Malika N. Pryor, chief learning and engagement officer for the International African American Museum, provides strategic direction for creating and enhancing dynamic programs that explore the Middle Passage, the African diaspora, and the crucial contributions that African Americans have made to our history and to our modern world. As a member of the senior executive team, Pryor works closely with the CEO to establish partnerships and programs that help support and sustain the museum’s mission, including school programs, faith-based initiatives and programs, local and national public programs, and programs at the Center for Family History, a one-of-a-kind research center that focuses on African American genealogy.
A native of Detroit, Michigan, she was shaped by many of the city’s community and cultural arts institutions, and her education and work experience reflect this.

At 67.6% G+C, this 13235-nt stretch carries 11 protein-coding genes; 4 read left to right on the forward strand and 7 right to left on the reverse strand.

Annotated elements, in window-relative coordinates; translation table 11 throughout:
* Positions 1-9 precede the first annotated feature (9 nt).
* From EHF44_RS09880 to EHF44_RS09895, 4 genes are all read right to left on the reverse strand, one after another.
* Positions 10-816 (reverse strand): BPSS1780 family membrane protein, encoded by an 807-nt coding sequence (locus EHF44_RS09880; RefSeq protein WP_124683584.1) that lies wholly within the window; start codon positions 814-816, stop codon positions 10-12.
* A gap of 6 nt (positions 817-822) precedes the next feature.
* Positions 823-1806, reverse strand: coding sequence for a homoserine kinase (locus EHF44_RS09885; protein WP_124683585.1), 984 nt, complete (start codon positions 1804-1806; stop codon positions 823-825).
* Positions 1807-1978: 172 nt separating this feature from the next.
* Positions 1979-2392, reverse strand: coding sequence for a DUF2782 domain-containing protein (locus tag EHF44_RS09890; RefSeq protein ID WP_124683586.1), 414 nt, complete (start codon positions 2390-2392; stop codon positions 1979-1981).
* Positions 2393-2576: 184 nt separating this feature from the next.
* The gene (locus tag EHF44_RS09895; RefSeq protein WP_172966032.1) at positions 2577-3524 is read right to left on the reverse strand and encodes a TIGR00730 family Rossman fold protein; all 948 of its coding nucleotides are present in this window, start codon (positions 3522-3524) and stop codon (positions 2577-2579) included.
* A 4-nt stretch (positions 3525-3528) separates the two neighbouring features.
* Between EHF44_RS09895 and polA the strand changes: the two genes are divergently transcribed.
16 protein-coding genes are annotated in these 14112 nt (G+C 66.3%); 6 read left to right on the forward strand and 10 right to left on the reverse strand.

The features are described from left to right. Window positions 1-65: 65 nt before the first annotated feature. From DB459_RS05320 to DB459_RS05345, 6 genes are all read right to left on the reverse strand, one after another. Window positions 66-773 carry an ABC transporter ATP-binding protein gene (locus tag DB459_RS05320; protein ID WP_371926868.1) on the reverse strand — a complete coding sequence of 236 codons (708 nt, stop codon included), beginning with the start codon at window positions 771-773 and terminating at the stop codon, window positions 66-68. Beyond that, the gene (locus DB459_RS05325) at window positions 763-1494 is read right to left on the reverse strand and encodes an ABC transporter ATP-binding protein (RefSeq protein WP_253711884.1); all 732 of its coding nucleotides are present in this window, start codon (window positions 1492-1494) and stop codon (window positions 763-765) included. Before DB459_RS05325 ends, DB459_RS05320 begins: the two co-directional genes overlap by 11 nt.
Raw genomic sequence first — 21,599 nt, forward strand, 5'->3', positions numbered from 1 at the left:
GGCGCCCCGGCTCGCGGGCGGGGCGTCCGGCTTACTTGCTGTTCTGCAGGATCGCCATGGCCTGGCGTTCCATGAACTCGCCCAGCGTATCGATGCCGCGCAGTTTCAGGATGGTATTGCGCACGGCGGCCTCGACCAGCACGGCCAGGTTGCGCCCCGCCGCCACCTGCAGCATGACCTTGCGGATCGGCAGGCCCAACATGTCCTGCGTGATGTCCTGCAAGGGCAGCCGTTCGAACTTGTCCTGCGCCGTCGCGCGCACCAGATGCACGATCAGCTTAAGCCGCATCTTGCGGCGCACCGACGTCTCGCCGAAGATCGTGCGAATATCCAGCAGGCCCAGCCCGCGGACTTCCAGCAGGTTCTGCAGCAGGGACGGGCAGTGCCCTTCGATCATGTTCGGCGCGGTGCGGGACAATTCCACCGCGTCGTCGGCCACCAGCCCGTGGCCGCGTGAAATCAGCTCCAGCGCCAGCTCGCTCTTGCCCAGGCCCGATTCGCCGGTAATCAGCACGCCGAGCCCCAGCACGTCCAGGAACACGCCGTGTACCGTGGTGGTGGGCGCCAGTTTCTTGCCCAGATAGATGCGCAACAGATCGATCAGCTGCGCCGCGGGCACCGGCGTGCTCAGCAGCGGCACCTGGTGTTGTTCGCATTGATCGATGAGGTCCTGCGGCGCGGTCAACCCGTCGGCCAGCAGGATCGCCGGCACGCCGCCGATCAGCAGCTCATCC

Pryor received her Bachelor of Arts in Organizational Studies and Afro-American & African Studies from the University of Michigan in Ann Arbor before going on to earn her Juris Doctor degree from Wayne State University Law School in Detroit.
After practicing law in Atlanta for several years, Pryor returned to her hometown of Detroit in 2010, where she served as director of education and programs at the Charles H. Wright Museum of African American History. From there, she started a boutique non-profit consulting firm providing services to emerging community-based initiatives with a special emphasis on BIPOC (Black, Indigenous, and People of Color) founders. She then joined the National Art Gallery of the Bahamas where she established the communications and education department. While living abroad, she founded the Curlyfest Bahamas Festival before once again returning to Detroit, where she most recently served as senior director of educations and programs for the Detroit Historical Society. There, she formed a cohesive department serving 25,000 students with 220 public programs.